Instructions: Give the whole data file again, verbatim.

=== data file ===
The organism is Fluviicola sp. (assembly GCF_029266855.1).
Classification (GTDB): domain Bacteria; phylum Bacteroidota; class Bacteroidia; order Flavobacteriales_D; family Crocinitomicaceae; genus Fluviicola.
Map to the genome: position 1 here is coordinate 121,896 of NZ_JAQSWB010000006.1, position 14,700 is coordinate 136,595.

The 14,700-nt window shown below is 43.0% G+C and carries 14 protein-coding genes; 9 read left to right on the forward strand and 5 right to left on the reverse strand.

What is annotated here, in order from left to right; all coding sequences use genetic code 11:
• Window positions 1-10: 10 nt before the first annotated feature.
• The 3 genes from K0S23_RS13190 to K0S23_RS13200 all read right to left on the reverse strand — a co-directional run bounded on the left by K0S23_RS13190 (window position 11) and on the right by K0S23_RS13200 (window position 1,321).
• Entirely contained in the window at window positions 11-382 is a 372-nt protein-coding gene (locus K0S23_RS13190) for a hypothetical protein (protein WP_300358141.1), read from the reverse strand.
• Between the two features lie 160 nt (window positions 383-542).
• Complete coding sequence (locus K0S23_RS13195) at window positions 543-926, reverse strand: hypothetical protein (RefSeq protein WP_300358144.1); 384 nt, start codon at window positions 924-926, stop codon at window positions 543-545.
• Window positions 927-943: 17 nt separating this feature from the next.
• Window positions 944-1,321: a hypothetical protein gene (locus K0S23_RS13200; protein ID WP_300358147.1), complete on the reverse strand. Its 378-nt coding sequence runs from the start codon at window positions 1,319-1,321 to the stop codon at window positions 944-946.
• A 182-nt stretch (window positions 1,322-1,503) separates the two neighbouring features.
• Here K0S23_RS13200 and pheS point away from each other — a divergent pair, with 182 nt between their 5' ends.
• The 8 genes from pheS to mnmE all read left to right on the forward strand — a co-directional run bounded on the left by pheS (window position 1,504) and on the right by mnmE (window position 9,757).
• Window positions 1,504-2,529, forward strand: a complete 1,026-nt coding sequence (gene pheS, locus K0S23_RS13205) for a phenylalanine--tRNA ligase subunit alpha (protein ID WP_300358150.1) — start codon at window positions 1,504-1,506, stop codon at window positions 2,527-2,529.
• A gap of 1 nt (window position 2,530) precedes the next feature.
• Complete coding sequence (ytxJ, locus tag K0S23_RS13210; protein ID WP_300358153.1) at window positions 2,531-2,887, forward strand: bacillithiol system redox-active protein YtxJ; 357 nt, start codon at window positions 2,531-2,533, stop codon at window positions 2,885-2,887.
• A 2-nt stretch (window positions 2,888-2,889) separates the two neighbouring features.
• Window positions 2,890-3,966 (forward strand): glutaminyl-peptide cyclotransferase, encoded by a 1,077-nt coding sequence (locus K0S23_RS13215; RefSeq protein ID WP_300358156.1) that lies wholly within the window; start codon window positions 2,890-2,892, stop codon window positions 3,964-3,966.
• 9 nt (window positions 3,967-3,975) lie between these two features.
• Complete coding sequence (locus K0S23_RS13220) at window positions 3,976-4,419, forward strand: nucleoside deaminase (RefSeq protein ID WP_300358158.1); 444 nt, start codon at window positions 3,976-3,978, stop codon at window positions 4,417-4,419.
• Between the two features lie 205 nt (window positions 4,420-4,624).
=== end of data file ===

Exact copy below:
The organism is Fluviicola sp. (assembly GCF_029266855.1).
Classification (GTDB): domain Bacteria; phylum Bacteroidota; class Bacteroidia; order Flavobacteriales_D; family Crocinitomicaceae; genus Fluviicola.
Map to the genome: position 1 here is coordinate 121,896 of NZ_JAQSWB010000006.1, position 14,700 is coordinate 136,595.

The 14,700-nt window shown below is 43.0% G+C and carries 14 protein-coding genes; 9 read left to right on the forward strand and 5 right to left on the reverse strand.

What is annotated here, in order from left to right; all coding sequences use genetic code 11:
• Window positions 1-10: 10 nt before the first annotated feature.
• The 3 genes from K0S23_RS13190 to K0S23_RS13200 all read right to left on the reverse strand — a co-directional run bounded on the left by K0S23_RS13190 (window position 11) and on the right by K0S23_RS13200 (window position 1,321).
• Entirely contained in the window at window positions 11-382 is a 372-nt protein-coding gene (locus K0S23_RS13190) for a hypothetical protein (protein WP_300358141.1), read from the reverse strand.
• Between the two features lie 160 nt (window positions 383-542).
• Complete coding sequence (locus K0S23_RS13195) at window positions 543-926, reverse strand: hypothetical protein (RefSeq protein WP_300358144.1); 384 nt, start codon at window positions 924-926, stop codon at window positions 543-545.
• Window positions 927-943: 17 nt separating this feature from the next.
• Window positions 944-1,321: a hypothetical protein gene (locus K0S23_RS13200; protein ID WP_300358147.1), complete on the reverse strand. Its 378-nt coding sequence runs from the start codon at window positions 1,319-1,321 to the stop codon at window positions 944-946.
• A 182-nt stretch (window positions 1,322-1,503) separates the two neighbouring features.
• Here K0S23_RS13200 and pheS point away from each other — a divergent pair, with 182 nt between their 5' ends.
• The 8 genes from pheS to mnmE all read left to right on the forward strand — a co-directional run bounded on the left by pheS (window position 1,504) and on the right by mnmE (window position 9,757).
• Window positions 1,504-2,529, forward strand: a complete 1,026-nt coding sequence (gene pheS, locus K0S23_RS13205) for a phenylalanine--tRNA ligase subunit alpha (protein ID WP_300358150.1) — start codon at window positions 1,504-1,506, stop codon at window positions 2,527-2,529.
• A gap of 1 nt (window position 2,530) precedes the next feature.
• Complete coding sequence (ytxJ, locus tag K0S23_RS13210; protein ID WP_300358153.1) at window positions 2,531-2,887, forward strand: bacillithiol system redox-active protein YtxJ; 357 nt, start codon at window positions 2,531-2,533, stop codon at window positions 2,885-2,887.
• A 2-nt stretch (window positions 2,888-2,889) separates the two neighbouring features.
• Window positions 2,890-3,966 (forward strand): glutaminyl-peptide cyclotransferase, encoded by a 1,077-nt coding sequence (locus K0S23_RS13215; RefSeq protein ID WP_300358156.1) that lies wholly within the window; start codon window positions 2,890-2,892, stop codon window positions 3,964-3,966.
• 9 nt (window positions 3,967-3,975) lie between these two features.
• Complete coding sequence (locus K0S23_RS13220) at window positions 3,976-4,419, forward strand: nucleoside deaminase (RefSeq protein ID WP_300358158.1); 444 nt, start codon at window positions 3,976-3,978, stop codon at window positions 4,417-4,419.
• Between the two features lie 205 nt (window positions 4,420-4,624).